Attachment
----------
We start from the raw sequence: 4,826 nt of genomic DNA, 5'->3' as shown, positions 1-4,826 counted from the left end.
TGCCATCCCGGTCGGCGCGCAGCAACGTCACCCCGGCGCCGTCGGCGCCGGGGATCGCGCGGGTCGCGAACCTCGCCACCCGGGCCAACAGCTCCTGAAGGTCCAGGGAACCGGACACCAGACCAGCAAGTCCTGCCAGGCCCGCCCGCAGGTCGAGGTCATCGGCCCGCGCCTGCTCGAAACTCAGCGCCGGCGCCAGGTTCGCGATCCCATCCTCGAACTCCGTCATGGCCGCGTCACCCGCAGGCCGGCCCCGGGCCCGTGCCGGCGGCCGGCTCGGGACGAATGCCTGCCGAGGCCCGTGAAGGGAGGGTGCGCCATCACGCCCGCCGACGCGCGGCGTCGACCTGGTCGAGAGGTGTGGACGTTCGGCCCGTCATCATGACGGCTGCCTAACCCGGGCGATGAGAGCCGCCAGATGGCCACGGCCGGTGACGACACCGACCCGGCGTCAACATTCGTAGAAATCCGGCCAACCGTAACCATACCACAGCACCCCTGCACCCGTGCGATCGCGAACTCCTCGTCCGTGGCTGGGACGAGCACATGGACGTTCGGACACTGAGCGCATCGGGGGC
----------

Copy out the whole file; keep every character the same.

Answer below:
We start from the raw sequence: 4,826 nt of genomic DNA, 5'->3' as shown, positions 1-4,826 counted from the left end.
TGCCATCCCGGTCGGCGCGCAGCAACGTCACCCCGGCGCCGTCGGCGCCGGGGATCGCGCGGGTCGCGAACCTCGCCACCCGGGCCAACAGCTCCTGAAGGTCCAGGGAACCGGACACCAGACCAGCAAGTCCTGCCAGGCCCGCCCGCAGGTCGAGGTCATCGGCCCGCGCCTGCTCGAAACTCAGCGCCGGCGCCAGGTTCGCGATCCCATCCTCGAACTCCGTCATGGCCGCGTCACCCGCAGGCCGGCCCCGGGCCCGTGCCGGCGGCCGGCTCGGGACGAATGCCTGCCGAGGCCCGTGAAGGGAGGGTGCGCCATCACGCCCGCCGACGCGCGGCGTCGACCTGGTCGAGAGGTGTGGACGTTCGGCCCGTCATCATGACGGCTGCCTAACCCGGGCGATGAGAGCCGCCAGATGGCCACGGCCGGTGACGACACCGACCCGGCGTCAACATTCGTAGAAATCCGGCCAACCGTAACCATACCACAGCACCCCTGCACCCGTGCGATCGCGAACTCCTCGTCCGTGGCTGGGACGAGCACATGGACGTTCGGACACTGAGCGCATCGGGGGC